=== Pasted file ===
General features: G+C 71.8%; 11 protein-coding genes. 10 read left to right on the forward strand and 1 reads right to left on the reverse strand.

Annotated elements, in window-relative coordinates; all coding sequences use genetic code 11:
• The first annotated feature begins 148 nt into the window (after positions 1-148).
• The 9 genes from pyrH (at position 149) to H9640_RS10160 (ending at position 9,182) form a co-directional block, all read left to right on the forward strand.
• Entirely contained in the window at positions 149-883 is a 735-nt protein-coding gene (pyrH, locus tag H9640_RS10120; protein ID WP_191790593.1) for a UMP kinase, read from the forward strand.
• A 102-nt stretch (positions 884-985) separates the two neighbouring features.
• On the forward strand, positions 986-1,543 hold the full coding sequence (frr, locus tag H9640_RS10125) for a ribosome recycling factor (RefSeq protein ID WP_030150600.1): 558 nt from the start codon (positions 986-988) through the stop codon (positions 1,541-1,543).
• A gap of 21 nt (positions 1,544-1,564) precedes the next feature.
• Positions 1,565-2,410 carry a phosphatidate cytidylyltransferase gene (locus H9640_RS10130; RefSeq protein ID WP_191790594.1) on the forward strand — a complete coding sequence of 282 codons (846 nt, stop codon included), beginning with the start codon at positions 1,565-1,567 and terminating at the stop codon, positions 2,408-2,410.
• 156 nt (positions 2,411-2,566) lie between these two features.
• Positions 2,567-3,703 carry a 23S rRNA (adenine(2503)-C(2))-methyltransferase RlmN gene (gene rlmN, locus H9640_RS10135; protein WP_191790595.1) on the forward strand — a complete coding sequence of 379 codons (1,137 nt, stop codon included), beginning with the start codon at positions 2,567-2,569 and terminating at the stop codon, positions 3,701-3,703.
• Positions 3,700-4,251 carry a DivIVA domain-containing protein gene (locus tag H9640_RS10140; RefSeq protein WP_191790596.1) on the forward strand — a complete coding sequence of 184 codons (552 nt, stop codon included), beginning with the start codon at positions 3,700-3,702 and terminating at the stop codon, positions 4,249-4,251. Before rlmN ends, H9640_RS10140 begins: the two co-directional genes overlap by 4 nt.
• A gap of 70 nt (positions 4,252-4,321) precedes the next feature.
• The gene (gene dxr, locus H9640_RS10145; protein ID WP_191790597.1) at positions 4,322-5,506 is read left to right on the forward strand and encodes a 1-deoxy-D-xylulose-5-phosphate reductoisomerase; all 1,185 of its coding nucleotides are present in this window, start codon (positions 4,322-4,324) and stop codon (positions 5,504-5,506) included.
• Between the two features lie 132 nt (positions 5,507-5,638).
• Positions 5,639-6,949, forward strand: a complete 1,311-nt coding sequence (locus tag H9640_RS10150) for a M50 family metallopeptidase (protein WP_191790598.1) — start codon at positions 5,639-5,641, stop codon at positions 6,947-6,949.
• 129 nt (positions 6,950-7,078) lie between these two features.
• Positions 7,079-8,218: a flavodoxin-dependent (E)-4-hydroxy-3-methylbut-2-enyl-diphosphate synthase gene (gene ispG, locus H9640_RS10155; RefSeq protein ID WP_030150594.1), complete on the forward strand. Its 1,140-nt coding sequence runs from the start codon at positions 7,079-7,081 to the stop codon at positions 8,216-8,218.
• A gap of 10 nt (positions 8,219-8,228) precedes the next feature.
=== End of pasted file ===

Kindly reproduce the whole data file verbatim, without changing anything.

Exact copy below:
General features: G+C 71.8%; 11 protein-coding genes. 10 read left to right on the forward strand and 1 reads right to left on the reverse strand.

Annotated elements, in window-relative coordinates; all coding sequences use genetic code 11:
• The first annotated feature begins 148 nt into the window (after positions 1-148).
• The 9 genes from pyrH (at position 149) to H9640_RS10160 (ending at position 9,182) form a co-directional block, all read left to right on the forward strand.
• Entirely contained in the window at positions 149-883 is a 735-nt protein-coding gene (pyrH, locus tag H9640_RS10120; protein ID WP_191790593.1) for a UMP kinase, read from the forward strand.
• A 102-nt stretch (positions 884-985) separates the two neighbouring features.
• On the forward strand, positions 986-1,543 hold the full coding sequence (frr, locus tag H9640_RS10125) for a ribosome recycling factor (RefSeq protein ID WP_030150600.1): 558 nt from the start codon (positions 986-988) through the stop codon (positions 1,541-1,543).
• A gap of 21 nt (positions 1,544-1,564) precedes the next feature.
• Positions 1,565-2,410 carry a phosphatidate cytidylyltransferase gene (locus H9640_RS10130; RefSeq protein ID WP_191790594.1) on the forward strand — a complete coding sequence of 282 codons (846 nt, stop codon included), beginning with the start codon at positions 1,565-1,567 and terminating at the stop codon, positions 2,408-2,410.
• 156 nt (positions 2,411-2,566) lie between these two features.
• Positions 2,567-3,703 carry a 23S rRNA (adenine(2503)-C(2))-methyltransferase RlmN gene (gene rlmN, locus H9640_RS10135; protein WP_191790595.1) on the forward strand — a complete coding sequence of 379 codons (1,137 nt, stop codon included), beginning with the start codon at positions 2,567-2,569 and terminating at the stop codon, positions 3,701-3,703.
• Positions 3,700-4,251 carry a DivIVA domain-containing protein gene (locus tag H9640_RS10140; RefSeq protein WP_191790596.1) on the forward strand — a complete coding sequence of 184 codons (552 nt, stop codon included), beginning with the start codon at positions 3,700-3,702 and terminating at the stop codon, positions 4,249-4,251. Before rlmN ends, H9640_RS10140 begins: the two co-directional genes overlap by 4 nt.
• A gap of 70 nt (positions 4,252-4,321) precedes the next feature.
• The gene (gene dxr, locus H9640_RS10145; protein ID WP_191790597.1) at positions 4,322-5,506 is read left to right on the forward strand and encodes a 1-deoxy-D-xylulose-5-phosphate reductoisomerase; all 1,185 of its coding nucleotides are present in this window, start codon (positions 4,322-4,324) and stop codon (positions 5,504-5,506) included.
• Between the two features lie 132 nt (positions 5,507-5,638).
• Positions 5,639-6,949, forward strand: a complete 1,311-nt coding sequence (locus tag H9640_RS10150) for a M50 family metallopeptidase (protein WP_191790598.1) — start codon at positions 5,639-5,641, stop codon at positions 6,947-6,949.
• 129 nt (positions 6,950-7,078) lie between these two features.
• Positions 7,079-8,218: a flavodoxin-dependent (E)-4-hydroxy-3-methylbut-2-enyl-diphosphate synthase gene (gene ispG, locus H9640_RS10155; RefSeq protein ID WP_030150594.1), complete on the forward strand. Its 1,140-nt coding sequence runs from the start codon at positions 7,079-7,081 to the stop codon at positions 8,216-8,218.
• A gap of 10 nt (positions 8,219-8,228) precedes the next feature.